ShopTalk

Ask the Experts: Be compliant when classifying employees

For many North Carolina employers, the process of hiring is not limited to simply finding the right person. It begins behind the scenes, by first determining how the position will be classified in order to comply with both the Federal Fair Labor Standards Act and the N.C. Wage and Hour Act.

Employment attorney Mimi Soule, owner of Raleigh-based Soule Employment Law Firm, has seen an uptick in business owners who have sought her advice on potential lawsuits related to wage, hour and overtime pay issues.

Soule’s advice to owners is to review employee job descriptions with respect to exempt and nonexempt status and promptly correct misclassification issues.

“There is an exemption for executive employees under N.C. and Federal law that requires an exempt executive to regularly and customarily direct the work of two or more full-time or equivalent employees,” Soule wrote in an email. “Most exemptions require paying an employee a salary of at least $455 per work week.”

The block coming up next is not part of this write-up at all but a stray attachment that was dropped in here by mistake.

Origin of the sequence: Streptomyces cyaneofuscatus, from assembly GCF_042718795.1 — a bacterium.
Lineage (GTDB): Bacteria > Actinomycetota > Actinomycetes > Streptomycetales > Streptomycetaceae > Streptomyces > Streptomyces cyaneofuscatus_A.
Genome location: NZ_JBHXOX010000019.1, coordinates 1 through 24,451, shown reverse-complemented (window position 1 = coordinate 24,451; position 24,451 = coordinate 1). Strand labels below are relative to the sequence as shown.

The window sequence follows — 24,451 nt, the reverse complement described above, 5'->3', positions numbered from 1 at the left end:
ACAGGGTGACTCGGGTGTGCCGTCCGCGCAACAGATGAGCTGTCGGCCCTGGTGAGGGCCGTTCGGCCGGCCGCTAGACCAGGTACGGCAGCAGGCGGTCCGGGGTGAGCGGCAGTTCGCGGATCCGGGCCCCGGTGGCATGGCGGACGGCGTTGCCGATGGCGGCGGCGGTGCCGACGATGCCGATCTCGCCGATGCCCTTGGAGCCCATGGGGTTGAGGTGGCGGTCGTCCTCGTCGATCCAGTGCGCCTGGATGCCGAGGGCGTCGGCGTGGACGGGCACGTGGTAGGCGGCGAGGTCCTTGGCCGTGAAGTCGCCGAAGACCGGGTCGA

If the position does not meet the “executive” requirement, then it is unlikely the position should be classified as exempt.

Nonexempt employees – part-time and full-time – are entitled to overtime pay if they work more than 40 hours in a work week, and overtime is generally paid as time and a half. Exempt employees are not entitled to overtime pay, even if they work more than 40 hours.

“Part-time and full-time status does not impact the exempt/nonexempt classification issue,” Soule wrote. “If a part-time, nonexempt employee works more than 40 hours in a work week, that employee is entitled to overtime pay just like a full-time, nonexempt employee would be.”

One of the biggest mistakes employers make is believing that if they pay an employee on a salaried basis they don’t have to pay that employee overtime, Soule wrote. Owners should classify all employees as nonexempt unless they are exempt under both state and federal wage and hour laws.

“Paying a salary is only one element of several state and federal exemptions,” Soule wrote. “In addition to being salaried, the employee’s position must also meet all of the other requirements of an exemption.”

  Comments